Originally posted by William393 View Post
            Hi All,

            I want to add one-foot riding to my skills. I ride a 36".

            By putting progressively lighter pressure with my left foot, I managed to get my left foot off for one complete rotation, catch the pedal, and take it off another rotation, and repeat.

            First issue: managing to do this for more than one rotation, or even at some length.

            Second issue: The other foot. My right foot seems reluctant to lift off the pedal. It's sort of cowardly, or maybe has great wisdom that I lack. I can spend 30 minutes/day for a week without making ANY progress with this.

            Any guidance or tutorials? Thank you.
            Originally posted by johnfoss View Post
            My first advice would be to borrow a smaller wheel (20" or 24"). This is not to say it can't be done on a 36", but it's enough work to learn it on a smaller wheel, then translate that to the bigger wheel.

            The hard part is getting the pedaling foot over the top. You have no control there, and have to balance the pressure to keep your foot from separating from the pedal. All of your control is on the downstroke (pushing you forward) and the upstroke (slowing you down). The bigger/heavier the wheel, the more effort it will take, and more finesse required, to keep things within the parameters to keep you riding on one foot.

            Determined to learn it on the 36"? Try a slight downhill. This will help keep you rolling forward, and possibly help learn the deceleration techniques you will need on the upstroke. Also work it on level ground. Practice dismounting, since you'll do it a lot. And don't give up!

            For further critiques, send video of your attempts.
            Originally posted by elpuebloUNIdo View Post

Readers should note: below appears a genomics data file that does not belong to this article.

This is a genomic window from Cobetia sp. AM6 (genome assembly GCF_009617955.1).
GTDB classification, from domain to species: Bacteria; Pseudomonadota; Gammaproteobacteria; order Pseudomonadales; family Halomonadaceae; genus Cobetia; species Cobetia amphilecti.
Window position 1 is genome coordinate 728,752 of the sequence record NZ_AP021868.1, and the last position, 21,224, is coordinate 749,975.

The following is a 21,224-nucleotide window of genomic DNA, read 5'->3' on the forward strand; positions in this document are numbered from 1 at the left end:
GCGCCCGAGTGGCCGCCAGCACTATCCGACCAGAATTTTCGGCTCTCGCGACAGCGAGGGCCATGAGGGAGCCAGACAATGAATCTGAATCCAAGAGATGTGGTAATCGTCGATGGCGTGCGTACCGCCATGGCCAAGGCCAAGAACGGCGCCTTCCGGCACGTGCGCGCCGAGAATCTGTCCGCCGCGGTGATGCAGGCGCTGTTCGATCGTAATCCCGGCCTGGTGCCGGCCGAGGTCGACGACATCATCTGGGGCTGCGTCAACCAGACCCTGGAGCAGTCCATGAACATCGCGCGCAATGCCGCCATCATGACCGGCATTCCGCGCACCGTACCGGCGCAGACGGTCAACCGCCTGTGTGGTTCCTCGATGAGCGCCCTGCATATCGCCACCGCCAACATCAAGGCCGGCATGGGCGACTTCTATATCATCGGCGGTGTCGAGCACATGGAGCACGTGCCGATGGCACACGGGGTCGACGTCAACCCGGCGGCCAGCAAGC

Like song, I learned one-footed on a 20" with a wide, square crown. It really helps me to put my free foot on the crown; I'm wondering if I'll ever learn with the other foot hanging out in the air. So, step one, get your hands on a smaller unicycle.

            Another poster mentioned the unimportance of learning one-footed on either side. I encourage you to practice on both sides. I think it'll make you a better rider in general. Someone in a past thread (JohnFoss?) mentioned that one-footed skills are good in mUni situations where you briefly lose contact with one of the pedals; the skill will help you avoid a UPD in these situations.

            I learned one-footed riding in an unorthodox way. I first learned one-footed idling, and I increased the size of my idles, until I was able to go over the top and perform my first rotation. This may have been a harder method, but in the end I improved on two different skills. One-footed idling is a lot of fun, and with a wide enough crown, it's almost more relaxing to one-foot-idle than it is to regular-idle.

            It may help to have your seat higher, in order to put more weight on seat, and less on the pedal in the 12:00 position. As I practiced one-footed idling, I focused on getting more weight on the seat and on the foot-on-the-crown, prior to rolling over the 12:00 position.

            Glad to hear you're expanding your skill repertoire!
            I haven't spent much time riding one-footed on a big wheel. I feel there's a big difference between riding with foot on frame and foot off and the general riding benefits you get from being able to ride one footed is more attune with the former while on a big wheel I would be forced to do the latter. I can ride all the permutations (left/right/on/off) on 20" and 24" wheels and as John mentions starting with a smaller wheel will make it easier (like most skills/tricks). I personally feel one footed riding is a great skill to have that helps out in distance, muni, and sports. Even if you don't actually ride one footed in those disciplines being able to gives you extra control in situations that may otherwise result in a UPD. As far as dominant or non-dominant (left/right), whichever one seems easier at first is the one you normally practice which will get better since you practice it more. If you practice the other side it will get better, too. Originally my right was my dominant side for one footed riding. I didn't specifically try to practice with my left but early on in my coasting practice I found it easier to start with my right foot on the frame which meant one footed pedaling with my left to start. After enough practice without trying to and without thinking about it my left got better than my right for one footed riding.

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            • #7